Friday, February 27, 2009

Why We Hack: All is Still Not Right with the World

Checkout at the local supermarket. The food conveyor belt is one that works automatically but stops when an object is detected by the little eye at the end of it. A marvel in engineering?

Apparently not, since the cashier, like all cashiers everywhere I guess, uses the top remainders after a pack of plastic shopping bags is torn off as a manual stop control for the belt. When he wants it to move, he slides the plastic wedge to the side. When he wants it to stop, he slides it forward.

When he takes your credit card, if it doesn't work, he wraps a small piece of receipt paper around the card and slides it through the machine again. It works. "Use some tape on the magnetic stripe to clean it off," he then tells the customer.

After I finish with my groceries, I go outside and unleash my dog from the shopping cart guard rails. To do this, I have to unhook the dog, take off the chain which I wrapped around and then threaded through the ring above the clasp, and re-hook the dog.

We hack because we must hack. Because all is not right with the design of our everyday things. Sometimes this is on purpose: a manufacturer thinks they know better than us, or a corporate policy has been substantiated into a physical barrier that is supposed to prevent us from doing things "the wrong way". Sometimes it's just by accident: the item was cheap, not available, we haven't figured it out yet, haven't got enough market for it, or haven't noticed that everyone else is struggling with the same nonsense that we are. Or maybe we just like hacking.



Gerald McD said...

How right you are! I am often frustrated by changes made in product or package design, all with the intention (I believe) of making "improvements." Many of these changes are not user-friendly, practical, or pleasing. I am sure, from experience in human resources work, that many such changes are the result of employee suggestion programs, for which employees are rewarded financially or otherwise, or are contributed by contract "experts" who must produce something to justify their fees. Some food companies have changed recipes of their mainstay products, losing me as a customer in the process. Everyone wants to invent a better mousetrap, even if there are no mice to eradicate. My motto: "If it ain't broke, don't fix it."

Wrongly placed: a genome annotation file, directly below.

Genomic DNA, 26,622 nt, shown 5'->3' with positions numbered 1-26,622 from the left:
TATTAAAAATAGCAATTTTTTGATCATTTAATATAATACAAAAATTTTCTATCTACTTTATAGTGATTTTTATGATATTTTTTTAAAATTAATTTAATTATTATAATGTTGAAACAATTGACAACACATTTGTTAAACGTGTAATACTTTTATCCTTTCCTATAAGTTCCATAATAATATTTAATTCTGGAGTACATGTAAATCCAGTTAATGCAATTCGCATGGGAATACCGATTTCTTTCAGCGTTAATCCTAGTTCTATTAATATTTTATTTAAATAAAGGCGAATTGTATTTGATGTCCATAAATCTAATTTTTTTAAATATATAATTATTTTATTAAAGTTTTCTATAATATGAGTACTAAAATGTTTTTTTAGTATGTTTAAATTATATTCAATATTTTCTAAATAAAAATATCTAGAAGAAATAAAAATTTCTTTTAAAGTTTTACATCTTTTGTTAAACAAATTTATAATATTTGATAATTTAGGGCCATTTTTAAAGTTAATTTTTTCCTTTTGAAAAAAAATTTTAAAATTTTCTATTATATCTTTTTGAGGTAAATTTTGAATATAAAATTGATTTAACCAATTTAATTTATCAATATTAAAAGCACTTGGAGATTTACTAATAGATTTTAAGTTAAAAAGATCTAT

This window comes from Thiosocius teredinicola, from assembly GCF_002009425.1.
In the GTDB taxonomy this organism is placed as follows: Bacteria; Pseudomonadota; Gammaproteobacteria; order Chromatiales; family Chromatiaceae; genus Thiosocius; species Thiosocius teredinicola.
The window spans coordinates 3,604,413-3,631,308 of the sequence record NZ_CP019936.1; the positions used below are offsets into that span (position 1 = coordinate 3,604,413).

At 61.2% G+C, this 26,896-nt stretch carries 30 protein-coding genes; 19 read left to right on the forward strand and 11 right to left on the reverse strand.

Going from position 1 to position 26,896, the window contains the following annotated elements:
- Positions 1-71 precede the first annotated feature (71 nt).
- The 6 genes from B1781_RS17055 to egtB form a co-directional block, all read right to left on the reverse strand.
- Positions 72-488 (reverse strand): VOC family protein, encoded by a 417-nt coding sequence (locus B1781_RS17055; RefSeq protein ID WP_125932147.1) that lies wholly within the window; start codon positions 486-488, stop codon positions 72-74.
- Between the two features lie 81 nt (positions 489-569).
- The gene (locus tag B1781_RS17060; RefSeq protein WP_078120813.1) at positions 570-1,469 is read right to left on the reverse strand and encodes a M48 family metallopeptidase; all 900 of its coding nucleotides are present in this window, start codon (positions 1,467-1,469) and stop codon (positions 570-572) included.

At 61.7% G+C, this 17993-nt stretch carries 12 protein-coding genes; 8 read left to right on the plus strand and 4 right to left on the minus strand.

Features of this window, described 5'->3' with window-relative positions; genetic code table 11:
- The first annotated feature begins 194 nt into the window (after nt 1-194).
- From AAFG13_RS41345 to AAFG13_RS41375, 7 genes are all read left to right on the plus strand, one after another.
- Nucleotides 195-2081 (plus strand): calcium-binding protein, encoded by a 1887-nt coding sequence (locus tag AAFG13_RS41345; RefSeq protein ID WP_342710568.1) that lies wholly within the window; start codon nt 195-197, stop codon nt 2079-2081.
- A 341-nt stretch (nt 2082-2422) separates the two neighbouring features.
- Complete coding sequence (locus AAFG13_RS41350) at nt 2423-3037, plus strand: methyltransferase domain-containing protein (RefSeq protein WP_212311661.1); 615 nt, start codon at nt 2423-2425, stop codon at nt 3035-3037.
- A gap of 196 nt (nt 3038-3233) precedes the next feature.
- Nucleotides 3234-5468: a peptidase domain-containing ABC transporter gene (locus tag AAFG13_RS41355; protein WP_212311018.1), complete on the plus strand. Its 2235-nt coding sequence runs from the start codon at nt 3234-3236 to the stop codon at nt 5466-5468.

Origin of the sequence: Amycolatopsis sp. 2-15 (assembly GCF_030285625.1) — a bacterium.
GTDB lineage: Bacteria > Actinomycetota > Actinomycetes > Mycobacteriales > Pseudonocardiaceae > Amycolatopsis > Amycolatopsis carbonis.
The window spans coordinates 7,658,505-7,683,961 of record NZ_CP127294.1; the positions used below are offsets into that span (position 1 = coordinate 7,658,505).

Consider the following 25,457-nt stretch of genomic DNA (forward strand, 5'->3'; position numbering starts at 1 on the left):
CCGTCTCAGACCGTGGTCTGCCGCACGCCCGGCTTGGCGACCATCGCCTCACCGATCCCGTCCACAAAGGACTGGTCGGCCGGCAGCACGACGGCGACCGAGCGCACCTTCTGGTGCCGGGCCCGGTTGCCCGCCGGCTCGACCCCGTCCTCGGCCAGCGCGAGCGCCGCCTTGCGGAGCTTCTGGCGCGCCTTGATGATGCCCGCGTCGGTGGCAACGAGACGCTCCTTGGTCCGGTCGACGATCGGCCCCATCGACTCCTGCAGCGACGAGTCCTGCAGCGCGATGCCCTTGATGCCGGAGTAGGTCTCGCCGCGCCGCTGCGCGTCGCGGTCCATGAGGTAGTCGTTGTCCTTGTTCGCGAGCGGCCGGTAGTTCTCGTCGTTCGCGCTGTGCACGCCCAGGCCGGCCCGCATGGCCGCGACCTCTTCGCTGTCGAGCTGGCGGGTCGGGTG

Now, more to your point -- I think a lot of our "hacking" is just the expression of human ingenuity. It's fun to modify things to make them "better" for ourselves. It gives us a feeling of accomplishment to fit the world to our needs. Besides, few things in the world meet everyone's expectations or needs, except for clean air and clean water (where they are available).

Yehuda Berlinger said...

Gerald, I think hacking will grow as the economy slows down.